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Sal, Thank you for that nice flashback in time! I first met Austi in 1962 when we went to the museaum for the one and only time. I'll always kick myself for never going to the "Iron Range" later on in life. Les Cutting is another guy that helped many people into the hobby.

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Sal, 1937 and others, What was the Iron Range? I knew Austi only from Philadelphia Annual Meeting and being from the south knew little of the LI Museum. How about you guys get together and tell a more complete story for the Antique Automobile magazine. Sounds like it would be a fascinating article. Any photos?

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Guest SalG (Sal Grenci)

Ronbarn & others, The Iron range was given its name because you basicly went by invitation only and you roamed the range (fields & buildings)for iron, or wood or rubber or anything else that you felt was treasure and most other people in and out of the hobby think is junk.<BR>For those of you who do not know of Henry Austin Clark, his family got their $ from Cuban sugar plantations and lost a big chunk when Fiedel came in. This said, Austie never had a "real" job, he lived off the family $$ and he had the LI Auto Museum, and wrote books and was an authority on many brass cars. He also started the Carnival of Cars in NYC, Broadway & 45th in the early 50's (I think) it flopped. After he died the Iron Range was run by Warren Kraft and the prices were even better. And the off limits items were for sale. The LI site has been vacant for years, I went while it was open, it sites on prime land on Cty Rt 39. It has been up for sale for a long time, I just drove passed there yesterday. <BR>My friend Les Cutting was there the day it opened (1940's) and the day it closed. He is 83 now and has Parkinson's, he was a mentor to many in the hobby and collected odd makes before anyone else considered this a hobby. <BR>As for photos, I do not have any. I will take a picture and send it to PeterG.<BR> wink.gif" border="0<p>[ 12-19-2001: Message edited by: SalG ]

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Ronbarn, You couldn't write an article about Austie, someone needs to write a BOOK! Years ago there was a monthly feature in Old Cars Weekly that Austie wrote, it was great. He would relive an old car adventure while relating the historical features of the car he was after at the time. If you can find some of the bound "Best of Old Cars Weekly"there are a lot of the old features there. Austie was a great photographer and had a nice series of car postcards that he sold. He had a special way of shooting a car, you knew it was one of his photos if you saw it in a magazine. It was a pleasure to have known him.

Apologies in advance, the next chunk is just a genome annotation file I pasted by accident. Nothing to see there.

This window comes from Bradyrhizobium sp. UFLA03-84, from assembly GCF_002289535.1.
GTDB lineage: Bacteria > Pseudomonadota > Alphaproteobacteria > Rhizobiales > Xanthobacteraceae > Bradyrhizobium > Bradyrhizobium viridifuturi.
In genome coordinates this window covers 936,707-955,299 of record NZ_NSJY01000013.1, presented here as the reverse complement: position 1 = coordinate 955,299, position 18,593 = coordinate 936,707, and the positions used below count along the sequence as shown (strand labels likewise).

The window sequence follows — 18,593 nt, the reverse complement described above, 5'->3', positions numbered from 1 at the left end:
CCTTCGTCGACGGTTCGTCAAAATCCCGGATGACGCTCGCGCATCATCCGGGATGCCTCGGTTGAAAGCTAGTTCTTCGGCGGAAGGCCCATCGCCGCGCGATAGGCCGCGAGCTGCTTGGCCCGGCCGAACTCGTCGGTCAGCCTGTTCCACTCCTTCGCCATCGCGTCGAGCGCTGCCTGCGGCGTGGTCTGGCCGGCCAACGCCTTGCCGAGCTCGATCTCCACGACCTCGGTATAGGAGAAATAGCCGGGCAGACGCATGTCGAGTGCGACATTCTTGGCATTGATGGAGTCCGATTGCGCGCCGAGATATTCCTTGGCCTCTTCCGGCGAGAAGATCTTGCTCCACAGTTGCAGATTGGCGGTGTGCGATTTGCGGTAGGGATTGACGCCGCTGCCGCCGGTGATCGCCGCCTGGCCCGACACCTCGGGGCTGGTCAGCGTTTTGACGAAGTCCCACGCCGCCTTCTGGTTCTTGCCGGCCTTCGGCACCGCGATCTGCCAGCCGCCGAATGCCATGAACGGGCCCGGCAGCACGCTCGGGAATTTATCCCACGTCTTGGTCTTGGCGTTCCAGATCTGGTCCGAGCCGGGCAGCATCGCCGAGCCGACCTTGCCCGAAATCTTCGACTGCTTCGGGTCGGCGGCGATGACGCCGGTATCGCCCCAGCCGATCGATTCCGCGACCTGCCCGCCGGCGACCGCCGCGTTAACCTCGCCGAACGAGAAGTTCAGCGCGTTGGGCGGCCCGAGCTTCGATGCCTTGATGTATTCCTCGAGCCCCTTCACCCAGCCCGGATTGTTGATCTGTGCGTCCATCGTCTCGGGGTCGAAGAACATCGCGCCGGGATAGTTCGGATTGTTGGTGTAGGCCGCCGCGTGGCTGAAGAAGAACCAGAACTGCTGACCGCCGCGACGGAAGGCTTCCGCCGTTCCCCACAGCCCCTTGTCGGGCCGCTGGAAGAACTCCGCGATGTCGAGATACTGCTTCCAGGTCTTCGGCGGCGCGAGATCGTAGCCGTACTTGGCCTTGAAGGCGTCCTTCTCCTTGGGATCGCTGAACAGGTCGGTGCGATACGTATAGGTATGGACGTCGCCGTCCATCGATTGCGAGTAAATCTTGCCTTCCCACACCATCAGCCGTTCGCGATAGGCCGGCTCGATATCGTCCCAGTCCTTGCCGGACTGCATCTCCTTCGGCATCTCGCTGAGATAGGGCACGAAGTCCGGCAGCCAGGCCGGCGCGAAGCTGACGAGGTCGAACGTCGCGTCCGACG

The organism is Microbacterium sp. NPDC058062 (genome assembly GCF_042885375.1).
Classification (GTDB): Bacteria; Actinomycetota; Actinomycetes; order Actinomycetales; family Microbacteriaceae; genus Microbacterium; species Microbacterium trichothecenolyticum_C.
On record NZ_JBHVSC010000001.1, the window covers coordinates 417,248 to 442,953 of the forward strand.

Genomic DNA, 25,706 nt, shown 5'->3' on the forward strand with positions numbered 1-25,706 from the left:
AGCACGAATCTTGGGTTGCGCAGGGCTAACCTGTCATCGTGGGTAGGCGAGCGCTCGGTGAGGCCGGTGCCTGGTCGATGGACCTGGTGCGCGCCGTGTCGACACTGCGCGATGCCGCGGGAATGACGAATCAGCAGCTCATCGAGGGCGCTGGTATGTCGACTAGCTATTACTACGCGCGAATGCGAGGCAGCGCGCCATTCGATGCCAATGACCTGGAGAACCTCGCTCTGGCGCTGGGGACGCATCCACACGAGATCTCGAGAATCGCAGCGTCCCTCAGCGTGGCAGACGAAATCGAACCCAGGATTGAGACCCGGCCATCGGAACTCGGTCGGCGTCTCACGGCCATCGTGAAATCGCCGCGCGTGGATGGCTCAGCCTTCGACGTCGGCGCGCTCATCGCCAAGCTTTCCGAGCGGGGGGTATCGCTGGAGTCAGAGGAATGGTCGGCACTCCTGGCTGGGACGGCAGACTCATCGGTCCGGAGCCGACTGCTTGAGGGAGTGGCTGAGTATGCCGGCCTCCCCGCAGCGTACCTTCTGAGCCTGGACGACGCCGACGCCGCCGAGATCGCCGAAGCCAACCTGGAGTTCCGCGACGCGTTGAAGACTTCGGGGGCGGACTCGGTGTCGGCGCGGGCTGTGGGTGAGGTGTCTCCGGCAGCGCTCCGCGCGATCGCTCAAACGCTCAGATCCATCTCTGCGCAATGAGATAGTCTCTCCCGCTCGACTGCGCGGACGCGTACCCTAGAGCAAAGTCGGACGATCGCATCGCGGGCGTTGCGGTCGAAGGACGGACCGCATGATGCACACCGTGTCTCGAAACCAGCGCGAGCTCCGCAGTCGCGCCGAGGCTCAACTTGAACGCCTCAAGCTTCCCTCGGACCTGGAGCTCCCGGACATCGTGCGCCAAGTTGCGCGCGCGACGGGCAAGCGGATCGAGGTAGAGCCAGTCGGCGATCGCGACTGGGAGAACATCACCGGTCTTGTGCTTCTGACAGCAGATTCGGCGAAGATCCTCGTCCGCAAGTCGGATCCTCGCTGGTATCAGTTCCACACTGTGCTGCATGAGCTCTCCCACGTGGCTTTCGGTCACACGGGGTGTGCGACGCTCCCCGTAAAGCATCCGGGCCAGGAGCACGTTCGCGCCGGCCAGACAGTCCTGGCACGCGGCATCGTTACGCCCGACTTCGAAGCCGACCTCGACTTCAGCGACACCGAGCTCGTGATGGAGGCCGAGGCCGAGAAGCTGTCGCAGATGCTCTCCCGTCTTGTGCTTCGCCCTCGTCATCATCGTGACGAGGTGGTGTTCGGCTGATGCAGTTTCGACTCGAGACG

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Brief story about Austie told to me by my friend Lester Cutting who was an expert storyteller.When in his cups Austie would sometimes proudly boast that he never worked a day in his life and when Lester queried him on this was told the following tale. When a young man Austie was hounded by his father to "buckle down and forget these toys" not a successful approach toward one whose preferences were formed early. One day to mollify his father Austie agreed to go to work in "your own office" as his father put it. On the day appointed young Austie stepped into the building and said to a secretary seated nearby, " I'm Henry Austin Clark junior, could you show me where my office is"?<BR>"just a moment sir" she replied and made it seemed 2 dozen calls before escorting Austie to a distant part of the building where there was an obviously unused office, after awhile Austie walked back down the corridor and thanked the secretary for her help. She asked him if he had any instructions for his office to which he replied "paint it" and never set foot in it again. this is near as verbatim as I remember Les telling it. smile.gif" border="0smile.gif" border="0